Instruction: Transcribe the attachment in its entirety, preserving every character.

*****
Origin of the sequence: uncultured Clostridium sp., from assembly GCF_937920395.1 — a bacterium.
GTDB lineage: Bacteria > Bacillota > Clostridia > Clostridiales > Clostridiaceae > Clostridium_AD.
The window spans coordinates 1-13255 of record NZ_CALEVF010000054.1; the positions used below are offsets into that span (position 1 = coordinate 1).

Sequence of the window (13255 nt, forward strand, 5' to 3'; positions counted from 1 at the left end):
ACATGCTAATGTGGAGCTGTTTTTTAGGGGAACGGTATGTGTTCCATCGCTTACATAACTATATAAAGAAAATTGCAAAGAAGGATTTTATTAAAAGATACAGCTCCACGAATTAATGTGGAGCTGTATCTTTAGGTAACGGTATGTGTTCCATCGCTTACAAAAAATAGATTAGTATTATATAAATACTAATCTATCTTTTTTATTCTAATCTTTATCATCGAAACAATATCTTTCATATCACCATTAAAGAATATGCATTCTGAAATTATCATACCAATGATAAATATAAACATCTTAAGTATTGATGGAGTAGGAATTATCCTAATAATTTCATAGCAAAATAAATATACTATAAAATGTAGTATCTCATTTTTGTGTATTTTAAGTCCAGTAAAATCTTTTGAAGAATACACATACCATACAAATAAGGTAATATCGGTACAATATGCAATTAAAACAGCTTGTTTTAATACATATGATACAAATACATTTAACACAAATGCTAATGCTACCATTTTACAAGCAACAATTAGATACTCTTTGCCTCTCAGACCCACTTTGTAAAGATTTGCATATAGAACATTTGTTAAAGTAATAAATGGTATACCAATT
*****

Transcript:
Origin of the sequence: uncultured Clostridium sp., from assembly GCF_937920395.1 — a bacterium.
GTDB lineage: Bacteria > Bacillota > Clostridia > Clostridiales > Clostridiaceae > Clostridium_AD.
The window spans coordinates 1-13255 of record NZ_CALEVF010000054.1; the positions used below are offsets into that span (position 1 = coordinate 1).

Sequence of the window (13255 nt, forward strand, 5' to 3'; positions counted from 1 at the left end):
ACATGCTAATGTGGAGCTGTTTTTTAGGGGAACGGTATGTGTTCCATCGCTTACATAACTATATAAAGAAAATTGCAAAGAAGGATTTTATTAAAAGATACAGCTCCACGAATTAATGTGGAGCTGTATCTTTAGGTAACGGTATGTGTTCCATCGCTTACAAAAAATAGATTAGTATTATATAAATACTAATCTATCTTTTTTATTCTAATCTTTATCATCGAAACAATATCTTTCATATCACCATTAAAGAATATGCATTCTGAAATTATCATACCAATGATAAATATAAACATCTTAAGTATTGATGGAGTAGGAATTATCCTAATAATTTCATAGCAAAATAAATATACTATAAAATGTAGTATCTCATTTTTGTGTATTTTAAGTCCAGTAAAATCTTTTGAAGAATACACATACCATACAAATAAGGTAATATCGGTACAATATGCAATTAAAACAGCTTGTTTTAATACATATGATACAAATACATTTAACACAAATGCTAATGCTACCATTTTACAAGCAACAATTAGATACTCTTTGCCTCTCAGACCCACTTTGTAAAGATTTGCATATAGAACATTTGTTAAAGTAATAAATGGTATACCAATT